As a Foundations tutor this upcoming year, I have had a some planning to do to ensure a great year with my students. I tutored last year for most of the year and did not come into it so prepared. I left my planning to the weekend before each week and burned out by the winter break. I am praying all my advance planning will pay off and all I will have to do on weekends is read over my plans so they are fresh in my mind.
Here is how I will tutor the drawing portion of the class with the five year olds.
Have students make their own OiLS chart by folding paper into 6 squares and using the fold lines as guides for 6 boxes. All the information about OiLS is in the Mona Brooks book, Drawing With Children.
Part 2: Have the students practice copying patterns using the 5 elements of shape using Dona Young’s worksheets.
Use Ed Emberley’s Drawing Book of Animals and lead students through the drawing of several animals. I want to emphasize with my students how they can use the elements to add detail and texture, as in Ed Emberley’s sheep, dog, and one of the fish, but we’ll do some others if time allows.
Draw an owl as at Art Lesson For Kids.
Week 2: (Mirror Images)
(Most of week 2’s plans are straight from Half-a-hundred-acre Wood)
Fold a sheet of paper in half. Cut out shapes on the fold. Try to guess what the mirror image will look like and then open it!
Students come up to the whiteboard one at a time to finish a mirror image I’ve drawn there (see photo at the above Half-a-Hundred Acre Wood link). I’ll keep adding components to the drawing for the students.
Draw the other half of a leaf.
Students work on the Donna Young Mirror Image worksheets.
These Andy Warhol-inspired mirror image autumn leaves will be a fantastic project for this week. Although, these contour line leaves are pretty too, I think the 5-year-olds in my class will have more success with the first project.
Week 3: (Upside Down Drawing)
Look at the book The Turn-Around, Upside-Down Alphabet Bookfor students to appreciate upside-down-ness.
Students write their names on a piece of paper, turn it upside down and try to rewrite their name upside down by focusing on OiLS.
Take owl drawing from last week, turn it upside down and draw it from this new perspective. They won’t color it (see week 4 as to why).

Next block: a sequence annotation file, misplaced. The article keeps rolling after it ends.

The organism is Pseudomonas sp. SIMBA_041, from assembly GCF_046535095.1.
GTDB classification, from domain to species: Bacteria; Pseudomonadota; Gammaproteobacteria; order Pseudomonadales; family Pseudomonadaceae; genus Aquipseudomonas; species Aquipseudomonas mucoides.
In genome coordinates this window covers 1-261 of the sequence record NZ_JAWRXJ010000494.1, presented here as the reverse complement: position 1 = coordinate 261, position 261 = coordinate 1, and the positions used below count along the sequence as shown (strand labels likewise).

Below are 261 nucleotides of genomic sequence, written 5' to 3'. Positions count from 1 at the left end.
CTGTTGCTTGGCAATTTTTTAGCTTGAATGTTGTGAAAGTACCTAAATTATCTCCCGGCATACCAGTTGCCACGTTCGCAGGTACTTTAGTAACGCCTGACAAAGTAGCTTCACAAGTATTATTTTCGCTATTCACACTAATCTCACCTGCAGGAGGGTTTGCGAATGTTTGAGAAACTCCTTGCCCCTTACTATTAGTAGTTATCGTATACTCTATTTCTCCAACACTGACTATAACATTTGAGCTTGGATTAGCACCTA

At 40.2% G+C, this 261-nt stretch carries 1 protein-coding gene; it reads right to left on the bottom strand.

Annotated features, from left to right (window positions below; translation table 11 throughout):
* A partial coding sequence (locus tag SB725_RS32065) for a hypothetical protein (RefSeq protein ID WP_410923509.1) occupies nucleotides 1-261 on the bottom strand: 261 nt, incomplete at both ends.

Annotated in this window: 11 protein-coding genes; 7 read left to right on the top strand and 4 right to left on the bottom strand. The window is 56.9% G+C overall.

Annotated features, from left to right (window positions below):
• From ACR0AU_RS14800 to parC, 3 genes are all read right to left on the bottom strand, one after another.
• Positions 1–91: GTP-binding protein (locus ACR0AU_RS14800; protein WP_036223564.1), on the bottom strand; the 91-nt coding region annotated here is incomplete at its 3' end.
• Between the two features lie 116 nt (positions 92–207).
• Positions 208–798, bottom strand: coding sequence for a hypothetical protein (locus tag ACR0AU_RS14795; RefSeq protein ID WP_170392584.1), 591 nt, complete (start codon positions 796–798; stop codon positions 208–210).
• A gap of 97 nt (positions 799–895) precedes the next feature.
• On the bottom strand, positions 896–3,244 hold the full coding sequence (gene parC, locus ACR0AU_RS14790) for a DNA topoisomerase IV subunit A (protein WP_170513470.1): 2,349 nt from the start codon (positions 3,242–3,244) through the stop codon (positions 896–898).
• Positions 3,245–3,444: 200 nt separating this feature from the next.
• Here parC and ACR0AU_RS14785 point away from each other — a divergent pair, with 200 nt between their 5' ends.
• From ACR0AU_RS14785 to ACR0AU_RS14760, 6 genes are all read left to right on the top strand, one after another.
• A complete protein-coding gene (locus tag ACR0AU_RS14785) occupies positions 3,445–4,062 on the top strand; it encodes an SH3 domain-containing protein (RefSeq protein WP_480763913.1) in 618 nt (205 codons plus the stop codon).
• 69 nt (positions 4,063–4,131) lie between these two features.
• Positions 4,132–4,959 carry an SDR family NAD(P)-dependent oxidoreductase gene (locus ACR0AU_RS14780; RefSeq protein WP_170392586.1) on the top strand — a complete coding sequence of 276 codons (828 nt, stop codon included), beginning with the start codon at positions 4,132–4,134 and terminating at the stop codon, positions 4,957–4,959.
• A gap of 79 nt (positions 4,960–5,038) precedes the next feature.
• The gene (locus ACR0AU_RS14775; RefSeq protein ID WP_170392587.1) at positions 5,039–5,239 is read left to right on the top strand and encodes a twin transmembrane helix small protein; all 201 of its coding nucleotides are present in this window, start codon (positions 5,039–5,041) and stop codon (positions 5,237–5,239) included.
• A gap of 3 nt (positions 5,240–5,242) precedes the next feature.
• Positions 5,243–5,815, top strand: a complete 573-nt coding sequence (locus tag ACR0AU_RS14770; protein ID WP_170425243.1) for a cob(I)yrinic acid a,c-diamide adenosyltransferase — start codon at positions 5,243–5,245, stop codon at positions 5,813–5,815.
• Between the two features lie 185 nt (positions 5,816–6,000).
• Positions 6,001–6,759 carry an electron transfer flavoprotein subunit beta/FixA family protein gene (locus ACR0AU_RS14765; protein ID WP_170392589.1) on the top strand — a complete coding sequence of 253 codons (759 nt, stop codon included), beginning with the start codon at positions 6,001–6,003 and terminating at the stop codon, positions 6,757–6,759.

Week 4: (Abstract Art)
Bring in samples of abstract art of various genres (cubism, neoplasticism, expressionism, fauvism, abstract expressionism (I’m thinking big names like Kandinsky, Warhol, Picasso, Rousseau….) Discuss these with the students and that the main part of abstract art (for simplicity for these 5 year olds) is that artists simplify or exaggerate and use color/shape to express emotion.
See my pin to see the warm up project which we will do with circles (think plastic lids as templates) instead of triangles.
I like this project of drawing a hand and making it pop out, but I haven’t decided for certain if this is the project we’ll do. I’m also thinking we could do this or this to the upside down owl drawing from the week before. I’ve done the second project as a Picasso project with third graders and it turned out really nice. I think the first one will be easier for fives.
Week 5: (Perspective)
Show the illustrations in Rome Antic – there are so many in there that show one-point perspective.
Practice turning planes (squares, rectangles, and triangles) into 3-dimensional figures. These students will have done this last year in my class. Show how shading also adds depth and the perception of perspective.
Use the cylinders and boxes, pyramids and prisms we just drew to make a more complex drawing (for example a castle with turrets). I will be demonstrating on the board.
Love this perspective art project of a road with a city in the skyline. It will be simple for the five year olds, but just be that much nicer than the road lined with trees we did last year.
Week 6: (final project)
We will look back at their drawing “portfolios” (what I’ve kept all 5 weeks of what they have done in class) and discuss/review things we’ve learned.
I want them to own this project, not for me to dictate what to draw as in the previous projects, so I’m offering criteria and plenty of “how to draw” books (I also have What to Draw and How to Draw it on my i Pad, which I will bring to class that day) and asking them to just spend the class drawing.
1. use OiLS to help break down what it is you want to draw
2. include perspective (this could mean adding a bit of shading to make something look rounder, or more 3-D)
3. fill the page and add background
4. Put in your best effort
Now off to plan Tin Whistle, my least favorite 6 weeks…